Documentary By Connecticut Filmmaker Premiers This Month In Middletown & On CPTV
MIDDLETOWN — Greater Middletown Chorale (GM Chorale) of Middletown announces a celebration of Flag Day with the world premiere screening of a documentary about Post Traumatic Stress Disorder (PTSD) and music, entitled Letter from Italy, 1944: A New American Oratorio. The film, by Emmy Award-winning documentary filmmaker Karyl Evans and narrated by Academy Award-winning actor Meryl Streep, chronicles the creation of Letter from Italy, 1944 (LFI), which was presented to a standing-room-only audience by GMChorale in April 2013.
The screening of this documentary will begin at 3:30 pm, Sunday, June 14, at the MHS Performing Arts Center, 200 LaRosa Lane in Middletown. There is a suggested donation of $25. Reservations are not necessary, but tickets can be reserved by contacting www.gmchorale.org.
Letter from Italy, 1944: A New American Oratorio will then premier on Connecticut Public Television (CPTV), Thursday, June 18, at 8 pm, as well. Letter from Italy, commissioned by the GMChorale, was made possible with the major support of the state DECD/Connecticut Office of the Arts. For more information on the program, visit www.CPTV.org.
Filmmaker Karyl Evans, currently a New Haven resident, graduated from Newtown High School in 1975. She is the daughter of Jean Dolloff Kreizinger of Newtown, and the late Harold Kreizinger, and is the owner of Karyl Evans Productions LLC. In a March 2014 interview with The Newtown Bee, Ms Evans, who has been the primary filmmaker for over 50 films of at least one-half hour in length, said, “I strongly believe that art elevates and heals our society, and that art makes for a fuller experience in life. [Making Letter From Italy, 1944] was inspirational to me.”
Grammy-nominated composer Sarah Meneely-Kyder and her sister, the noted poet Nancy Meneely, chose GMChorale, in 2010, to bring their music, based on their father’s poetry and war-time love letters to their mother, to the stage. The oratorio is the story of their father, Dr John Meneely, a medic with the 10th Mountain Division in WWII, who returned home with emotional wounds — now known as PTSD.
The Chorale commissioned the work, according to Artistic Director Joseph D’Eugenio in a GM Chorale press release, to “create something very new and very innovative,” blurring the lines between several genres — opera, choral music, and theater — thereby expanding its appeal to a larger audience.
“Karyl Evans was approached about the possibility of documenting the preparation and performance of the oratorio and expanding the message of Dr Meneely’s story, which is also the story of any soldier who goes to war and returns home to struggle with the effects of that experience. The film includes many interviews, including three with WWII veterans from the 10th Mountain Division.
The GMChorale-commissioned documentary expresses the Meneely sisters’ hope that writing this oratorio would honor their father’s life, as well as all who go to war and those who wait for them at home. Dr Meneely ultimately lost his struggle with PTSD, committing suicide 18 years after the war ended.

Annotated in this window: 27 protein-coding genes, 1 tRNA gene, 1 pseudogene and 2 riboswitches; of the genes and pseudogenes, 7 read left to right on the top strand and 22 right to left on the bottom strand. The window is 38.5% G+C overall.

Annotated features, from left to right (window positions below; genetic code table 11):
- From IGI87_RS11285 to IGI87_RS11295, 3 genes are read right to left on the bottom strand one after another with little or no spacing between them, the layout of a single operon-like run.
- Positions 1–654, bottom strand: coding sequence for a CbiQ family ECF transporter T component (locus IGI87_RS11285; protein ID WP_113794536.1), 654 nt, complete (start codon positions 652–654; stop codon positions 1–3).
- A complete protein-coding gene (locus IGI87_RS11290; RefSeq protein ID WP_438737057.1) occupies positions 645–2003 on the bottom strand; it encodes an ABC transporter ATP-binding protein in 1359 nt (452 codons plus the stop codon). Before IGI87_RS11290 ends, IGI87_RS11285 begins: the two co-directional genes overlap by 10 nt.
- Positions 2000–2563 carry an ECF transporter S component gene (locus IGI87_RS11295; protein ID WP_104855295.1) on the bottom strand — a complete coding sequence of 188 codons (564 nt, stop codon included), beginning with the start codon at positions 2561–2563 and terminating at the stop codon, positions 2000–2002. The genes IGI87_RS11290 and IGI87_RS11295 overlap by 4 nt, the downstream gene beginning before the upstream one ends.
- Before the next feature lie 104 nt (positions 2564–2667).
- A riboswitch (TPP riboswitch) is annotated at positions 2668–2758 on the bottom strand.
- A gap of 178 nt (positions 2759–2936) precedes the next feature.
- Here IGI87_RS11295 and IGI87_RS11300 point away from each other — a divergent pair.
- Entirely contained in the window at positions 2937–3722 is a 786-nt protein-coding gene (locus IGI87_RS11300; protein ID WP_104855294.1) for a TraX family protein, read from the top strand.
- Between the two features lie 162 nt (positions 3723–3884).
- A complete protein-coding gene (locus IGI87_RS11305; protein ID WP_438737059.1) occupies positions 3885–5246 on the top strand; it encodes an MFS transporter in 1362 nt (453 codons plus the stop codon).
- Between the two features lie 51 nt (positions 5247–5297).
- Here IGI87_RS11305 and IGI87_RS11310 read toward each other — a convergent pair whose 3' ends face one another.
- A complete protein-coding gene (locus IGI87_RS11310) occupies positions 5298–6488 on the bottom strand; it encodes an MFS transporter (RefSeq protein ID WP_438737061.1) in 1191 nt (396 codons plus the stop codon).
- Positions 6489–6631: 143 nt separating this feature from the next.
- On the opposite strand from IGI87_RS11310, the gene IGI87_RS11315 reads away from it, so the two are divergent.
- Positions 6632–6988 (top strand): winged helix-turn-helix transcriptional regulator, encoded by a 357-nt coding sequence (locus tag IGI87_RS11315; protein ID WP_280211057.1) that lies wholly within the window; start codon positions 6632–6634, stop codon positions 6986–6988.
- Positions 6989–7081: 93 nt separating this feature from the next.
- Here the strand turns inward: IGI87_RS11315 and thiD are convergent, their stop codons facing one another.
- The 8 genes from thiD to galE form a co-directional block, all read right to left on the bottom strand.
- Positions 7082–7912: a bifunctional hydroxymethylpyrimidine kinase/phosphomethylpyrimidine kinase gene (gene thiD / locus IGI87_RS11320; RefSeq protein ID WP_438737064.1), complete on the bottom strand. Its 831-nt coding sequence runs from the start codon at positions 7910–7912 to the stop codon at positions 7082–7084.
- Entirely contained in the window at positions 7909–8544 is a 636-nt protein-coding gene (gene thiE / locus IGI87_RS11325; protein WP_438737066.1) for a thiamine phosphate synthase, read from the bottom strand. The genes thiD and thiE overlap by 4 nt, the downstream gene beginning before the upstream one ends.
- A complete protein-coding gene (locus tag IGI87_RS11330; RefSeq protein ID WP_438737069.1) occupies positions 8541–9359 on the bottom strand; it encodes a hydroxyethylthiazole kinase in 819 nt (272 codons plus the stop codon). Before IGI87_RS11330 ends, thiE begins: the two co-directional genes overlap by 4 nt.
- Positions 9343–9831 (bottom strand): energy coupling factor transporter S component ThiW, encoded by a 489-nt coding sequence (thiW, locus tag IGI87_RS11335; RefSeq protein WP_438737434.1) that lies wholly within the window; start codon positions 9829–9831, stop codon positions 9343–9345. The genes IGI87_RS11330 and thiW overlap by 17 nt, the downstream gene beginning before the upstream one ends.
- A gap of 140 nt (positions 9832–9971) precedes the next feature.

Ms Evans spent over a year editing the clips from the GM Chorale rehearsals and April 2013 performance, as well as 70-plus interviews, photographs, documents, and more.
“The biggest surprise,” Ms Evans told The Newtown Bee, Monday, June 8, “was that originally this documentary seemed like it would be about the making of the oratorio.” What it came to be, however, was more about Dr Meneely’s daughters’ recollections and their coming to terms with their father’s PTSD and suicide. “This was only through coming to know the sisters in this process,” Ms Evans said.
Initially, the filmmaker did not plan to include the oratorio’s scenes of Dr Meneely’s suicide, but, said Ms Evans, “that was the point at which you realized how high the stakes were. I had to show it in this film, as it came to be more about PTSD,” said Ms Evans.
Ms Meneely-Kyder and Ms Meneely were shown the documentary as Ms Evans finished the editing, and although they found the scene of their father’s death to be “really painful,” according to Ms Evans, neither wanted her to change a thing about the documentary.
Small focus groups held throughout the yearlong editing process helped Ms Evans make sure “I was getting it right,” she said.
The Premiere Gala, GMChorale’s major fundraiser, will follow the June 14 screening event, at 5:30 pm, at Wadsworth Mansion, 421 Wadsworth Street in Middletown. The public is invited to join the GMChorale and film celebrities as they gather to celebrate with food, drink, and song. Gala admission is $100 per person, and includes the screening of the film. Proceeds will help fund a future video of the actual oratorio performance. Visit www.gmchorale.org for information.
A screening of the documentary will take place Monday, September 21, at 4 pm, at Yale University’s Whitney Humanities Center, 53 Wall Street in New Haven, and will include a panel discussion after the film with people connected with the film and with PTSD issues. Registration is not required.
Sponsors for this free event are the Association of Yale Alumni in Medicine, Yale Veterans Association, and Yale Student Veterans Council. Meryl Streep and Sarah Meneely were classmates at Yale University. Ms Evans is a fellow there.
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